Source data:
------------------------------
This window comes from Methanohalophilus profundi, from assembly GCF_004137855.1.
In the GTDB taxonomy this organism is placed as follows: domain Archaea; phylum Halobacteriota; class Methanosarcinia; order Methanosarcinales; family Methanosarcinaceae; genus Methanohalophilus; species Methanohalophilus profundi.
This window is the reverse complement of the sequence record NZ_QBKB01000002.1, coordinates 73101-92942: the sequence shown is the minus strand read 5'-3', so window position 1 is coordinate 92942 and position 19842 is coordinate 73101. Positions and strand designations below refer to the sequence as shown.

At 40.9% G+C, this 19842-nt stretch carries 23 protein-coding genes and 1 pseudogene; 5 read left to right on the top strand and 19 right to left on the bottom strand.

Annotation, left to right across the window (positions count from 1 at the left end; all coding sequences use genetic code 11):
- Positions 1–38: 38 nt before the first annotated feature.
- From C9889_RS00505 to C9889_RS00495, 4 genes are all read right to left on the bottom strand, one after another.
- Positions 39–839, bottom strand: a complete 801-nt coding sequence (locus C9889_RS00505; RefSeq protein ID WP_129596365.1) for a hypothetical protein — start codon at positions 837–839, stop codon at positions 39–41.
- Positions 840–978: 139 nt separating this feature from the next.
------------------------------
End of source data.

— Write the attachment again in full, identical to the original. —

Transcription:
This window comes from Methanohalophilus profundi, from assembly GCF_004137855.1.
In the GTDB taxonomy this organism is placed as follows: domain Archaea; phylum Halobacteriota; class Methanosarcinia; order Methanosarcinales; family Methanosarcinaceae; genus Methanohalophilus; species Methanohalophilus profundi.
This window is the reverse complement of the sequence record NZ_QBKB01000002.1, coordinates 73101-92942: the sequence shown is the minus strand read 5'-3', so window position 1 is coordinate 92942 and position 19842 is coordinate 73101. Positions and strand designations below refer to the sequence as shown.

At 40.9% G+C, this 19842-nt stretch carries 23 protein-coding genes and 1 pseudogene; 5 read left to right on the top strand and 19 right to left on the bottom strand.

Annotation, left to right across the window (positions count from 1 at the left end; all coding sequences use genetic code 11):
- Positions 1–38: 38 nt before the first annotated feature.
- From C9889_RS00505 to C9889_RS00495, 4 genes are all read right to left on the bottom strand, one after another.
- Positions 39–839, bottom strand: a complete 801-nt coding sequence (locus C9889_RS00505; RefSeq protein ID WP_129596365.1) for a hypothetical protein — start codon at positions 837–839, stop codon at positions 39–41.
- Positions 840–978: 139 nt separating this feature from the next.